[Name in honor of M. Label, physician and botanist to James I.]
The genus is very large, containing more than eighty species. The predominant color in the species is blue, and many are highly ornamental.
This splendid native plant embellishes the borders of our brooks and rivulets, in the months of July and August, with its unrivalled scarlet blossoms. It is a mistaken notion that it will flourish only in wet ground. I have taken it up, when growing in water, and planted it in a soil that was far from being moist, with good success. It was introduced into England in 1629, and, to this day, is duly appreciated. Justice, who published a work on gardening, in 1754, in describing it, says:- "It is a flower of most handsome appearance, which should not be wanting in curious gardens, as it excels all other flowers I ever knew in the richness of its color." It has an erect stem, two to three feet high, with broad lanceolate, serrate leaves; flowers in terminal spikes, pointing one way.
Is a native of Mexico, and was introduced into England in 1809. Leaves narrow lanceolate, toothed, revolute at the edge; stem pubescent, (downy,) three feet high; perennial; its bright scarlet flowers in terminal racemes.
Is also a native of Mexico, introduced into England in 1814. Leaves narrow lanceolate; stem quite smooth, three feet high; flowers brilliant scarlet, in terminal racemes; perennial.
Is a common plant, and introduced into England in 1665. It has its specific name from its supposed efficacy in the cure of the syphilis, among the North American Indians. Sir "William Johnson purchased the secret from them, but Woodville says its virtues have not been confirmed by any instance of European practice." Stem erect, two feet high; raceme leafy, with flowers of a bright sky-blue. L. speciosa, of the gardens, is either a variety of this, or a hybrid between this and another species.
The treatment for those above enumerated is the same. I once had L. cardinalis, fulgens, and speciosa, in great perfection, having a soil and situation well adapted to their growth, with a little preparation. The soil, naturally, was a black, heavy loam, upon a clay and gravel subsoil, a little springy, and never very dry. Upon the spots designed for their location, I threw four or five shovelfuls of river-sand, and two of partly decomposed night-soil compost, and had it thoroughly incorporated with the soil, for two feet around, which made it quite light, and placed the plants in the center. They began to flower in July, and continued to throw up vigorous stems, with an abundance of flowers, until October. Their growth was so luxuriant, that it was necessary to tie them up to slender rods, stuck into the ground, a number of times, to prevent them from being broken by the wind. L. cardinalis and L. fulgens were more than three feet high; the others between two and three feet. They may be easily propagated, by laying the stems in July and August, or dividing the roots in the spring, or by seed.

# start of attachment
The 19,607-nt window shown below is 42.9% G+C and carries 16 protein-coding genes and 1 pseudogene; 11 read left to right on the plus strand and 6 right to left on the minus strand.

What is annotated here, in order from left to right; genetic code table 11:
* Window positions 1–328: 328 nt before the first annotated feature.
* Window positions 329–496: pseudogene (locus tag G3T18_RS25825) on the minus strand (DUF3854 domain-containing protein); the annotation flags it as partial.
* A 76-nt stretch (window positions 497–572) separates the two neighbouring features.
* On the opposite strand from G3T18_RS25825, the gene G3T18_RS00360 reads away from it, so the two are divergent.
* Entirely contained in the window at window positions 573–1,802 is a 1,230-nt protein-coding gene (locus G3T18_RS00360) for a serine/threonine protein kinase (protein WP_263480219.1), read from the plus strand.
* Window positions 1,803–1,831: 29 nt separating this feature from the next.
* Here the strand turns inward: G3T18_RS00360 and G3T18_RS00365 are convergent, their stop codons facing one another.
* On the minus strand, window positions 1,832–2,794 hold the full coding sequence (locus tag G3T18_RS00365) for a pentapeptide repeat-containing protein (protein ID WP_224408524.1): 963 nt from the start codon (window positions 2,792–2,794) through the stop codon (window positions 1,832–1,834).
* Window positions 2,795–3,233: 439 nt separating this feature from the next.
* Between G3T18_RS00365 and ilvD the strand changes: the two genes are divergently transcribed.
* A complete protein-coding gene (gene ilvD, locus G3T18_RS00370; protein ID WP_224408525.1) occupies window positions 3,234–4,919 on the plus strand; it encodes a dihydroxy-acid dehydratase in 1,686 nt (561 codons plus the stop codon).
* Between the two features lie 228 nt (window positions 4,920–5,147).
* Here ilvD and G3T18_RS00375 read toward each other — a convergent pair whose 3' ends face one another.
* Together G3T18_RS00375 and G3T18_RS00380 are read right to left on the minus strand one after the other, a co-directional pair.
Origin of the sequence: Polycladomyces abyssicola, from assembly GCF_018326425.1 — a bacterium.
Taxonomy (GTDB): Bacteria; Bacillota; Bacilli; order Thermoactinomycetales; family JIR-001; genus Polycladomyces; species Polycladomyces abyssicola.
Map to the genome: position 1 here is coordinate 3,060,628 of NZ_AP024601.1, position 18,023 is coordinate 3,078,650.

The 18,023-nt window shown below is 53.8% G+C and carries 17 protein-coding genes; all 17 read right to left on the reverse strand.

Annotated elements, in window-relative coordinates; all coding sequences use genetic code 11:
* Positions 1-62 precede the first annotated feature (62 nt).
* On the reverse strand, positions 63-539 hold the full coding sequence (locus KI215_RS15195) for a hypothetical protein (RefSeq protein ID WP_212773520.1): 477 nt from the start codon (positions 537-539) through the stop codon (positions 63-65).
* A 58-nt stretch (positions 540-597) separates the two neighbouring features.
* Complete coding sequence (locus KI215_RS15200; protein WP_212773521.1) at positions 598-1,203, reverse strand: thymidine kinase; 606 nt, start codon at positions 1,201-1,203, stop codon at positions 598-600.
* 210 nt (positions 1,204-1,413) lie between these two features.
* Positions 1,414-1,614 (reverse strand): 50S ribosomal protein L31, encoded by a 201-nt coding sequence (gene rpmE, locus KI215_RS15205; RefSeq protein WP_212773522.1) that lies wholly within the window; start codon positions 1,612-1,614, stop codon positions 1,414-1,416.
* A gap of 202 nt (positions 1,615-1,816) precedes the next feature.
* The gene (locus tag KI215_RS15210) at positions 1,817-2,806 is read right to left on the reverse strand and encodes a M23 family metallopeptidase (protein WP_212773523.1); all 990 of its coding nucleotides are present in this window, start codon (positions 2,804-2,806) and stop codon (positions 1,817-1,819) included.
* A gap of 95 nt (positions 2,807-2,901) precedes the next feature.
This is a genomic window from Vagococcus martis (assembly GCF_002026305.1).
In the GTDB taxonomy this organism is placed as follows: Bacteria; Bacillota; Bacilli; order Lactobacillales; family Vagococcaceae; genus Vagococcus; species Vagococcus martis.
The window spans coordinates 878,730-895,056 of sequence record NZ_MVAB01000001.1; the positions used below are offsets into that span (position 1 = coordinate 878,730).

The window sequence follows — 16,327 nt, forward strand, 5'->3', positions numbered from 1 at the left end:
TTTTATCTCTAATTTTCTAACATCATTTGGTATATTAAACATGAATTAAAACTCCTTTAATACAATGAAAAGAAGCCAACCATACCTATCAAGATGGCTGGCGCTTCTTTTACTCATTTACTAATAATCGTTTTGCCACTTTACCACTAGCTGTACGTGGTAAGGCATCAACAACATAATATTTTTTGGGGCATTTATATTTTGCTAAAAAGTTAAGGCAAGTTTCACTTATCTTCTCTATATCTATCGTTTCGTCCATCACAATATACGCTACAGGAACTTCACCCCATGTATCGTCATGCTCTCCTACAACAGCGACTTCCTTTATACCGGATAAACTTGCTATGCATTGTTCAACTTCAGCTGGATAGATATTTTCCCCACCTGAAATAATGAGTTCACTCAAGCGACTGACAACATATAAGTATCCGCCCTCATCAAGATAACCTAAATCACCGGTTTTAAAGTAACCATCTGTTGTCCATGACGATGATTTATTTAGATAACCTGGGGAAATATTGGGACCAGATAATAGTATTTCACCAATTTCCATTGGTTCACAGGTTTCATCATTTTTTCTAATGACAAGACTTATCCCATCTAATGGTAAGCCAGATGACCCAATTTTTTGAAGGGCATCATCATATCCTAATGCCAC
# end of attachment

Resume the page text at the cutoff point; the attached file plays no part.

"Van Mons observes that L. cardinalis perishes in sandy soil, but becomes strong and multiplies in loam, while, at the same time, it produces the most brilliant colors in the former.
"The same thing may doubtless be predicted of the other species, it being a well-known law of nature, as to living beings, that their energies are concentrated in proportion to the obstacles thrown in the way of their expansion."
A beautiful indigenous species, common in most pastures and by the road sides, with lively pale-blue flowers, in long terminal spikes; in July. Stem upright, smooth, a little hairy, one and one-half foot high. I have never seen this species cultivated, but have no doubt but what it would be very much improved, and prove a valuable acquisition to the border. There are a number of annual Lobelias which are much admired for their innumerable dark-blue flowers, which are produced through the season. They are humble trailing plants, very suitable for the front of the flower-bed, or for ornamental rock-work, until the perennials have spread. Among the varieties recommended are, L. ramo-sa, gracilis, coelestina, triqueter, and others. They are good plants for hanging pots, as they are always covered with their delicate blue, light and dark, rose, or white flowers, which, trailing over the pots, present an interesting appearance.
Flowers fine azure blue, shading off to a white margin; growth compact. A novel and desirable variety for pot culture, or for planting out in the border, where it succeeds best if partially shaded. All Lobelias are poisonous, though some have been used medicinally. I make this remark as a warning to inexperienced persons, against putting any of the species into the mouth. All the species are increased by sowing the seed; most of the perennials by cuttings or division of the roots.
Is probably familiar to every one, at least by name. Its virtues are so prized by some, that we are almost led to suppose that it is a sovereign remedy for all diseases that flesh and blood are heir to. The plant is an annual, of not much interest, with small blue flowers, and inflated pods or seed-vessels, common in dry pastures and road sides. The whole plant is a violent emetic.